An Interlude between Jupiter, Juno, Apollo, and Mercury

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This work was published before January 1, 1923, and is in the public domain worldwide because the author died at least 100 years ago.

 

AN

INTERLUDE

BETWEEN

JUPITER, JUNO, APOLLO,

AND

MERCURY.


SCENE I.

JUPITER, JUNO.

JUPITER.


PRAY be pacified.

Juno. It is intolerable, insufferable, and I never will submit to it.

Jup. But, my dear —

Juno. Good Mr. Jupiter, leave off that odious word; you know I detest it. Use it to the trollop Venus, and the rest of your sluts. It sounds most agreeable to their ears, but it is nauseous to a goddess of strict virtue.

Jup. Madam, I do not doubt your virtue.

Juno. You don't? That is, I suppose, humbly insinuating that others do: but who are their divinities? I would be glad to know who they are; they are neither Diana nor Minerva, I am well assured; both of whom pity me, for they know your tricks; they can neither of them keep a maid of honour for you. I desire you will treat me with good manners at least. I should have had that, if I had married a mortal, though he had spent iny fortune, and lain with my chambermaids, as you suffer men to do with impunity — highly to your honour be it spoken!

Jup. Faith! Madam, I know but one way to prevent them, which is, by annihilating mankind; and I fancy your friends below, the ladies, would hardly thank you for obtaining that favour at my hands.

Juno. I desire you would not reflect on my friends below; it is very well known, I never shewed any favour, but to those of the purest, unspotted characters. And all my acquaintance, when I have been on the earth, have been of that kind; for I never return a visit to any other.

Jup. Nay, I have no inclination to find fault with the women of the earth; you know I like them very well.

Juno. Yes, the trollops of the earth, such as Venus converses with. You never shew any civility to my favourites, nor make the men do it.

Jup. My dear, give me leave to say, your favourites are such, that man must be new made before he can be brought to give them the preference; for when I moulded up the clay of man, I put not one ingredient in to make him in love with ugliness, which is one of the most glaring qualities in all your favourites, whom I have ever seen; and you must not wonder, while you have such favourites, that the men slight them.

Juno. The men slight them! I'd have you know, Sir, they slight the men; and I can, at this moment, hear not less than a thousand railing at mankind.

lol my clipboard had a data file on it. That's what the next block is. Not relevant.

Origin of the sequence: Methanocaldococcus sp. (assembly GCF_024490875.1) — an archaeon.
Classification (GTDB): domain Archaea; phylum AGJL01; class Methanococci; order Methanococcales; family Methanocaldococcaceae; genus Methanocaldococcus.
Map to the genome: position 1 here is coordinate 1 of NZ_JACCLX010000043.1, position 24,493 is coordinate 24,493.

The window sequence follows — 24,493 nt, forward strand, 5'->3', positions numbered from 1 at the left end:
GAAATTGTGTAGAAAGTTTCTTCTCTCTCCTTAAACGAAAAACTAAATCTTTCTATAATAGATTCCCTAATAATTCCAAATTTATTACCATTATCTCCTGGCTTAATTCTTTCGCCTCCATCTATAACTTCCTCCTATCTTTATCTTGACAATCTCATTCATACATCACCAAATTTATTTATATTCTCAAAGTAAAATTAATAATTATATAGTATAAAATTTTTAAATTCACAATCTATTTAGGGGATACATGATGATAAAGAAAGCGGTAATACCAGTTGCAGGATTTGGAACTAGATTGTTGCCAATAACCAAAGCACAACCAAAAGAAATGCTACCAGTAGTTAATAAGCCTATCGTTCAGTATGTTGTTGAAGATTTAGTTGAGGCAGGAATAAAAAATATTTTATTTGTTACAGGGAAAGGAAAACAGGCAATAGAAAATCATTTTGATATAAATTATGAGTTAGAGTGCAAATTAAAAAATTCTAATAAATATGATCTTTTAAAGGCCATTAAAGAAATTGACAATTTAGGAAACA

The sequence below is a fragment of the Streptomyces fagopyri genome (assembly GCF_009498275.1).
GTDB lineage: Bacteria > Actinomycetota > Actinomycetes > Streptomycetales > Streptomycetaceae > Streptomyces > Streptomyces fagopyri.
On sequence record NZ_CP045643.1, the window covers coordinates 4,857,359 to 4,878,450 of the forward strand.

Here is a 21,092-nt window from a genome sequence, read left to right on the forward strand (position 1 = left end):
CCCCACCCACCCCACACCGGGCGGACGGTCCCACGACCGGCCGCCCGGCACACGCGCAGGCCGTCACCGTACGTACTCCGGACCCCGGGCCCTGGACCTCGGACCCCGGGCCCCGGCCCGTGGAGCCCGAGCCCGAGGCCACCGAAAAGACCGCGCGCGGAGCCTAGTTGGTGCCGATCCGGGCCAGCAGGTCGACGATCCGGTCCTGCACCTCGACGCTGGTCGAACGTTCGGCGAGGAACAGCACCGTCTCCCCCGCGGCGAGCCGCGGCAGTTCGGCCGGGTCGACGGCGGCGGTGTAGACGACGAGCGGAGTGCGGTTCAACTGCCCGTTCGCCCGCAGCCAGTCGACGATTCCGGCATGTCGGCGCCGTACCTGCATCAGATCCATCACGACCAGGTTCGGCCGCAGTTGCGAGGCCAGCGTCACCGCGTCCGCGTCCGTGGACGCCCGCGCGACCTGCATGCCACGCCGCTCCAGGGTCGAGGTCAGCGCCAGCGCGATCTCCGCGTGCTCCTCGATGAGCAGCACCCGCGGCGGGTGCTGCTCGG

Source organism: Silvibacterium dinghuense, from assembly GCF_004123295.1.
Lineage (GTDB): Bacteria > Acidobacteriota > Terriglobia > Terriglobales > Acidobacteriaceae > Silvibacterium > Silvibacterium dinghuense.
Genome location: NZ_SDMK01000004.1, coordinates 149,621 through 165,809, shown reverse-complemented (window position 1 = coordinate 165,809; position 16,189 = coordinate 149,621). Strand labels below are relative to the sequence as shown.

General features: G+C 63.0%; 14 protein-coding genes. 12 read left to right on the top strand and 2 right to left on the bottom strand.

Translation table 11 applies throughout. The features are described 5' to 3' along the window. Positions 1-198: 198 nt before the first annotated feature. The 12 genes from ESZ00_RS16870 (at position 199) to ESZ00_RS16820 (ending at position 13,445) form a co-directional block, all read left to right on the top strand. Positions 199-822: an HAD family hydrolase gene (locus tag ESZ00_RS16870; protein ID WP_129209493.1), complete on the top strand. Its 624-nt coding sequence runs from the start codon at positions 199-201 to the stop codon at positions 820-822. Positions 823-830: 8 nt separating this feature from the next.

Jup. Ay, as I hear at this instant several grave black gentlemen railing at riches, and enjoying them, or at least coveting them, at the same time.

Juno. Very fine! Very civil! I understand your comparison. — Well, Sir, you may go on giving an example of a bad husband, but I will not give the example of a tame wife; and if you will not make men better, I will go down to the earth and make women worse; that every house may be too hot for a husband, as I will shortly make heaven for you.

Jup. That I believe you will — — but if you begin your project of making women worse, I will take Hymen, and hang him; for I will take some care of my votaries, as well as you of yours.


SCENE II.

Enter APOLLO.


Apol. Mr. Jupiter, good-morrow to you.

Jup. Apollo, how dost thou? — You are a wise deity, Apollo; prithee will you answer me one question?

Apol. To my best ability.

Jup. You have been much conversant with the affairs of men, what dost thou think the foolishest thing a man can do?

Apol. Turn poet.

Jup. That is honest enough, as it comes from the god of poets; but you have missed the mark, for certainly the foolishest thing a man can do, is to marry.

Apol. Fie! What is it then in a god? Who, besides that he ought to be wiser than man, is tied for ever by his immortality, and has not the chance which you have given to man, of getting rid of his wife.

Jup. Apollo, thy reproof is just: but let us talk of something else; for when I am out of the hearing my wife, I beg I may never hear of her.

Apol. Have you read any of those books I brought you, just sent me by my votaries upon earth?

Jup. I have read them all. — The poem is extremely fine, and the similes most beautiful. — There is indeed one little fault in the similes.

Apol. What is that?

Jup. There is not the least resemblance between the things compared together.

Apol. One half of the simile is good, however.

Jup. The dedications please me extremely, and I am glad to find there are such excellent men upon earth. — There is one whom I find two or three authors agree to be much better than any of us in heaven are. This discovery, together with my wife's tongue, has determined me to make a trip to the earth, and spend some time in such godlike company. Apollo, will you go with me?

Apol. I would with all my heart, but I shall be of disservice to you; for when I was last on earth, though I heard of these people, I could not get admission to any of them; you had better take Plutus with you, he is acquainted with them all.

Jup. Hang him, proud rascal, of all the deities he is my aversion; I would have kick'd him out of heaven long ago, but that I am afraid, if he was to take his residence entirely upon the earth, he would foment a rebellion against me.

Apol. Your fear has too just a ground, for the god of riches has more interest there than all the other gods put together: nay, he has supplanted us in all our provinces; he gives wit to men I never heard of, and beauty to women Venus never saw. — Nay, he ventures to make free with Mars himself; and sometimes, they tell me, puts men at the head of military affairs, who never saw an enemy, nor of whom an enemy ever could see any other than the back.

Jup. Faith! it is surprising, that a god whom I sent down to earth when I was angry with mankind, and who has done them more hurt than all the other deities, should ingratiate himself so far into their favour.